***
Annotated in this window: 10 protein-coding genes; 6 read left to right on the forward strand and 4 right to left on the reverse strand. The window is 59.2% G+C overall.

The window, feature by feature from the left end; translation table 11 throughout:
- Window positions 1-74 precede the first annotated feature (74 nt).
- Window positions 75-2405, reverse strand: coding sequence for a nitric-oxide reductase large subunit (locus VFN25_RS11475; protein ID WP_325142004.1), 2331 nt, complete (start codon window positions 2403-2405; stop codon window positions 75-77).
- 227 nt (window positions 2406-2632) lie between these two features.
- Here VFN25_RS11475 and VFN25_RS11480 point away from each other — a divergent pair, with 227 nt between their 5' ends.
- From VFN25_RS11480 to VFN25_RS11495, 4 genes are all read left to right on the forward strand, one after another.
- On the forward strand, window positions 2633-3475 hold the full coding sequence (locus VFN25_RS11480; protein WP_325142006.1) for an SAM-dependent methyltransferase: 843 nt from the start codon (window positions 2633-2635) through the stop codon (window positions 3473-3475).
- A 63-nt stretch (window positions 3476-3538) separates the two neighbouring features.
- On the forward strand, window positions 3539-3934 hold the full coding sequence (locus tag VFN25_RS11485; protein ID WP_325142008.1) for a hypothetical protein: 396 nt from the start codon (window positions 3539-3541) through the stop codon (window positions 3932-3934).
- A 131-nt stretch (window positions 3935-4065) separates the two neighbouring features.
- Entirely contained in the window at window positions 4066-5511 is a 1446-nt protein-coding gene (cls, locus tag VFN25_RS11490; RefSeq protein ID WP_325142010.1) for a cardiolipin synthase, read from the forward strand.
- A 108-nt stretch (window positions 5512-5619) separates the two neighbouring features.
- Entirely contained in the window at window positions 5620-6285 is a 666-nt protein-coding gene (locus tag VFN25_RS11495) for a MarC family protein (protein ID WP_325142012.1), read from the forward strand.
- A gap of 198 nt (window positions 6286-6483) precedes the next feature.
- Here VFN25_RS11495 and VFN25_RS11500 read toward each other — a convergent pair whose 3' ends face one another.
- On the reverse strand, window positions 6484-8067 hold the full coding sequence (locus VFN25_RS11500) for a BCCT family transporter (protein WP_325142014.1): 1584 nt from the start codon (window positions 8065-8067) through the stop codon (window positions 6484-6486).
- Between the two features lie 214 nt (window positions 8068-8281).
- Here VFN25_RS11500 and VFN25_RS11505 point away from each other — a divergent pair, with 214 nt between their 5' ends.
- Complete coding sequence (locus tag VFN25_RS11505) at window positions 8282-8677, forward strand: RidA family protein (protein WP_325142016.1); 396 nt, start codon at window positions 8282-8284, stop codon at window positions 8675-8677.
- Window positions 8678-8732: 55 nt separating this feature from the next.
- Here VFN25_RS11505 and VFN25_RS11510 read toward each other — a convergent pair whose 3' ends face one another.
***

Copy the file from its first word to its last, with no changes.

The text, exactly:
Annotated in this window: 10 protein-coding genes; 6 read left to right on the forward strand and 4 right to left on the reverse strand. The window is 59.2% G+C overall.

The window, feature by feature from the left end; translation table 11 throughout:
- Window positions 1-74 precede the first annotated feature (74 nt).
- Window positions 75-2405, reverse strand: coding sequence for a nitric-oxide reductase large subunit (locus VFN25_RS11475; protein ID WP_325142004.1), 2331 nt, complete (start codon window positions 2403-2405; stop codon window positions 75-77).
- 227 nt (window positions 2406-2632) lie between these two features.
- Here VFN25_RS11475 and VFN25_RS11480 point away from each other — a divergent pair, with 227 nt between their 5' ends.
- From VFN25_RS11480 to VFN25_RS11495, 4 genes are all read left to right on the forward strand, one after another.
- On the forward strand, window positions 2633-3475 hold the full coding sequence (locus VFN25_RS11480; protein WP_325142006.1) for an SAM-dependent methyltransferase: 843 nt from the start codon (window positions 2633-2635) through the stop codon (window positions 3473-3475).
- A 63-nt stretch (window positions 3476-3538) separates the two neighbouring features.
- On the forward strand, window positions 3539-3934 hold the full coding sequence (locus tag VFN25_RS11485; protein ID WP_325142008.1) for a hypothetical protein: 396 nt from the start codon (window positions 3539-3541) through the stop codon (window positions 3932-3934).
- A 131-nt stretch (window positions 3935-4065) separates the two neighbouring features.
- Entirely contained in the window at window positions 4066-5511 is a 1446-nt protein-coding gene (cls, locus tag VFN25_RS11490; RefSeq protein ID WP_325142010.1) for a cardiolipin synthase, read from the forward strand.
- A 108-nt stretch (window positions 5512-5619) separates the two neighbouring features.
- Entirely contained in the window at window positions 5620-6285 is a 666-nt protein-coding gene (locus tag VFN25_RS11495) for a MarC family protein (protein ID WP_325142012.1), read from the forward strand.
- A gap of 198 nt (window positions 6286-6483) precedes the next feature.
- Here VFN25_RS11495 and VFN25_RS11500 read toward each other — a convergent pair whose 3' ends face one another.
- On the reverse strand, window positions 6484-8067 hold the full coding sequence (locus VFN25_RS11500) for a BCCT family transporter (protein WP_325142014.1): 1584 nt from the start codon (window positions 8065-8067) through the stop codon (window positions 6484-6486).
- Between the two features lie 214 nt (window positions 8068-8281).
- Here VFN25_RS11500 and VFN25_RS11505 point away from each other — a divergent pair, with 214 nt between their 5' ends.
- Complete coding sequence (locus tag VFN25_RS11505) at window positions 8282-8677, forward strand: RidA family protein (protein WP_325142016.1); 396 nt, start codon at window positions 8282-8284, stop codon at window positions 8675-8677.
- Window positions 8678-8732: 55 nt separating this feature from the next.
- Here VFN25_RS11505 and VFN25_RS11510 read toward each other — a convergent pair whose 3' ends face one another.